Nonetheless, I have many powerful memories from my eight years in the military and my nearly twenty years providing educational services to those serving Uncle Sam in one way or another. Some of those memories are dramatic, intense, and reflective of the stereotype of what happens in the military. Those of us who have served, however, know those stereotypes to be a bit skewed. I have more humorous memories than serious ones. To celebrate those humorous memories, let me share an anecdote I heard recently. (I am not sure of the source, but I believe it may have been published in Readers' Digest.) I hope you will enjoy it as much as I did.
A sergeant and a lieutenant are sleeping out in the field when the sergeant woke up. He nudged the lieutenant awake and asked, "Sir, look at all those stars in the sky. What does it tell you?"While the sergeant's unexpected response brings a chuckle, there are some facts of military life that are revealed in this anecdote. In fact, this anecdote does not depart much from my personal experience, and much of what I know to do and do do today can be traced to my military days.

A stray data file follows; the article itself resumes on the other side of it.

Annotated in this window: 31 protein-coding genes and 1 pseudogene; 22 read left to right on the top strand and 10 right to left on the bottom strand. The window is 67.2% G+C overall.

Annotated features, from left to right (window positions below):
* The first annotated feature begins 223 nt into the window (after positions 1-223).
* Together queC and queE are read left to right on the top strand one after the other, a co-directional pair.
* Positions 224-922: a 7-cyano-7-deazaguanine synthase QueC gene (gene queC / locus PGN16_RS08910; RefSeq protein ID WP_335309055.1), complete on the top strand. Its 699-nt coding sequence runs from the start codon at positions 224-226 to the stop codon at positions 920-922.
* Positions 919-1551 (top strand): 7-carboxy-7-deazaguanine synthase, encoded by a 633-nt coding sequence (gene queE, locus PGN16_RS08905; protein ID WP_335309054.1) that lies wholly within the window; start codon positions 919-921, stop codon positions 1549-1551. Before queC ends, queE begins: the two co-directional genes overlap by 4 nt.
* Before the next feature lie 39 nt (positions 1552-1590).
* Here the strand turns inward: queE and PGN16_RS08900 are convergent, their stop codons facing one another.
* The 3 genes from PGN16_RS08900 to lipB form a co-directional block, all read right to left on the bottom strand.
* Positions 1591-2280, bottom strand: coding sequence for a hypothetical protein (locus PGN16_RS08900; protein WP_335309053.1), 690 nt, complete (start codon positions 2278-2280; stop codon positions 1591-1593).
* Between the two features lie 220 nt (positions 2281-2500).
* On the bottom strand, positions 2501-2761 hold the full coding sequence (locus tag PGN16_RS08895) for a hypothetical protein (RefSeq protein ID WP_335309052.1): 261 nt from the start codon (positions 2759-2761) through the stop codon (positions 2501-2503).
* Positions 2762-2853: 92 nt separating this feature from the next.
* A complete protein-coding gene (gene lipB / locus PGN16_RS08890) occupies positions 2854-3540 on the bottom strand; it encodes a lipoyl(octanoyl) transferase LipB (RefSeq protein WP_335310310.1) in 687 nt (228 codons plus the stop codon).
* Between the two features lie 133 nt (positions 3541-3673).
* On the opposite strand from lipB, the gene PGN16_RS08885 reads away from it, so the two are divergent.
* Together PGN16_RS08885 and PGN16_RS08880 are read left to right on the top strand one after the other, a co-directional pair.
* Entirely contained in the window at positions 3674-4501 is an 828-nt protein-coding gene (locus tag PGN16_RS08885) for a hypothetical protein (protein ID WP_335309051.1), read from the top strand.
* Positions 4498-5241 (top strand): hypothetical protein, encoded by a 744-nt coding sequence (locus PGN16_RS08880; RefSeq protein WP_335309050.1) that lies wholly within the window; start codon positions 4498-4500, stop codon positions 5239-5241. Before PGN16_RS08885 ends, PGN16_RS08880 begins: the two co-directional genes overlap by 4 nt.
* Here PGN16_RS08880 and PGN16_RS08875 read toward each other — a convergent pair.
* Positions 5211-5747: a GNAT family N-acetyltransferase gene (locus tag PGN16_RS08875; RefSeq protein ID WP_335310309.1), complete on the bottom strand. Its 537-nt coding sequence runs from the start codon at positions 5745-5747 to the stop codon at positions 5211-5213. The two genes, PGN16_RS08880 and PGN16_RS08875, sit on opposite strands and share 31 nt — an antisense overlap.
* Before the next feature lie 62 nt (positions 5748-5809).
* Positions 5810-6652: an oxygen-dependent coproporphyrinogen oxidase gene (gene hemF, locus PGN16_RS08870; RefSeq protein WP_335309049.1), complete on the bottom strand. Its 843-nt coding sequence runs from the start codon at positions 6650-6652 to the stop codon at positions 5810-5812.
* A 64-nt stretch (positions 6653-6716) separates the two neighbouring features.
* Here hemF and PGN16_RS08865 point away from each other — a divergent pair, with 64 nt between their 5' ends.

The lieutenant cogitated a moment, then replied, "It tells me how small we really are, no matter what we think of ourselves, how infinitesimal we and all are affairs are in a grand, capacious universe.
"Well, sir," answered the sergeant. "It tells me that someone stole our tent!"
- It was the sergeants and the warrant officers who took me under their wings as a butter bar (second lieutenant in the US Army) and taught me everything I needed to know as an officer.I could go on, but I think the picture is clear. I may not notice that my tent has been stolen, but I do know who and where my friends are and what a difference the group makes. I would much prefer to be one of the flock of lambs, even the lost hundredth, than the lone wolf.
- The mentoring I received in the Army has taught me to mentor
others, both those who are junior to me and those who are senior to me in rank but not knowledge.
- Success in the military depends on team esprit and working together to take the objective. Success in every subsequent work assignment I have ever had has depended on working collaboratively with others. The best-bonded teams are simply the best teams period.
- Perhaps that easy-and-forever bond comes from having known that your life depended on your fellow soldier and his/hers on you. SMy best buddies are still my military buddies. Many have dropped in over the years when they are in town, expecting to bunk with me without prior discussion; I have done the same.
Happy belated Veterans' Day. Sorry for the two-day delay, an artifact of my life being up in the air so much of the time.
(For a related, heartwarming read, I refer you to a post about the late Mike Mansfield, beloved Senator from Montana, capable ambassador to Japan, and humble marine.)